I’m also thinking that if I take photographs of what interests me, then sketches and further work could be done later. This is going to be important when I’m not by myself and don’t have the luxury of spending as much time as I’d like.
I’d like to create a story that is in words and pictures, recording my whole experience. Perhaps, I may want to share this with others, so that they can get a glimpse into my mind and emotions.
I’m not too bothered about creating a work of fiction, but to capture all those abstract feelings and observations and communicate them with others…
Actually, it would be about sharing them with myself by becoming more aware of them and giving an outlet for those abstract thoughts and impressions I rarely verbalise as I’m unaware of them unless I’m asked to verbalise them.
Something else I’d like to do is to revisit typographic art with all of this in mind. Finding a way to incorporate words and imagery that expresses who I am, rather than taking quotes from other people.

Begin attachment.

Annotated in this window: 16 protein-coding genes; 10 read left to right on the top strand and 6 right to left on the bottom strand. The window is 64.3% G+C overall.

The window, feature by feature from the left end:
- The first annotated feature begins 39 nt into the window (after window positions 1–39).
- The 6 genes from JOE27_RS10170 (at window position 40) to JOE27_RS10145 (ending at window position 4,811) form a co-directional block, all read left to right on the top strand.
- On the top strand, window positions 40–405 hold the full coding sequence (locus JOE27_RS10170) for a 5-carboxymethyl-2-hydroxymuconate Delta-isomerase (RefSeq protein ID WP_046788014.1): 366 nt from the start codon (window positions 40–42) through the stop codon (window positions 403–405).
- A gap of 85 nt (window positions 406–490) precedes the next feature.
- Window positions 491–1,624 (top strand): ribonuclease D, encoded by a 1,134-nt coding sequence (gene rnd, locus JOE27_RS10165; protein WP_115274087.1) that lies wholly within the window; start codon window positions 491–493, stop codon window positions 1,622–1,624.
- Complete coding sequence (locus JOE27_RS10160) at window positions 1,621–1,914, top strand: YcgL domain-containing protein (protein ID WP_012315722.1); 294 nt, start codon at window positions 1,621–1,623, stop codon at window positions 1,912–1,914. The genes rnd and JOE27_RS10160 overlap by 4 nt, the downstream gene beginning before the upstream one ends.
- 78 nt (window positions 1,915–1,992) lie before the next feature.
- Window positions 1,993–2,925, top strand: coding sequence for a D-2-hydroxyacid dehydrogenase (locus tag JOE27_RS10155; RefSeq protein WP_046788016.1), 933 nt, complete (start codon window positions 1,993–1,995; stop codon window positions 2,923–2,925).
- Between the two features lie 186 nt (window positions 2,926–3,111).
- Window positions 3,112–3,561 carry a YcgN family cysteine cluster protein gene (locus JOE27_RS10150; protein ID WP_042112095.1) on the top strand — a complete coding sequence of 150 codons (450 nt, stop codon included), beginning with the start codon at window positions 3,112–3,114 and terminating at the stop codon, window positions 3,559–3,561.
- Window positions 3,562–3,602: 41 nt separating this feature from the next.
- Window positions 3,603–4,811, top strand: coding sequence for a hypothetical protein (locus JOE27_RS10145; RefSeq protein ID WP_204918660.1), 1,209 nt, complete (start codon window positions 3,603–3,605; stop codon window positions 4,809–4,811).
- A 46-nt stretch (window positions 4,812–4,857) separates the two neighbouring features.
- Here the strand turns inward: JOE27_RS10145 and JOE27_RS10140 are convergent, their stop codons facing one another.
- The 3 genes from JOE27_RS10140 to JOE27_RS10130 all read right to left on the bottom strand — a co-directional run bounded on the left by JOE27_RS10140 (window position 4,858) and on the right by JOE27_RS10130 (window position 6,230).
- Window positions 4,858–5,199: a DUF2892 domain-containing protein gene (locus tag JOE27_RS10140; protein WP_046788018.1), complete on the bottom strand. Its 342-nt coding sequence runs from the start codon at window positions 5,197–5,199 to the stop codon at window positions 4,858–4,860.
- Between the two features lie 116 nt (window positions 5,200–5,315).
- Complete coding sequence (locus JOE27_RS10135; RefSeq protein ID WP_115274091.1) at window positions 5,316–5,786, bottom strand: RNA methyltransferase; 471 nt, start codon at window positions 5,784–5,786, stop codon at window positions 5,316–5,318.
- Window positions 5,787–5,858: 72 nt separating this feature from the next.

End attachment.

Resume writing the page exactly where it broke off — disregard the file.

I do love words, always have. During this past year, I’ve had so few opportunities to speak out loud, that I’m finding it hard to dredge up the right word at times. Previously this was so easy for me. So, it would be good to give my vocabulary a good work out as well as add new words to it!
It’s going to be a work in progress for sure. I doubt I can do this, or that it will be interesting to others, or that it will be any good at all. However, if I don’t take the first tentative steps on this strand of my life’s tapestry, then I may never discover if it is something I can do, nor will I discover where it will lead me.
All that it will take are basic supplies, and to create a new ‘habit’ of writing throughout the day, whether I’m at home, or elsewhere, and drawing things that are of interest/importance to me at the time.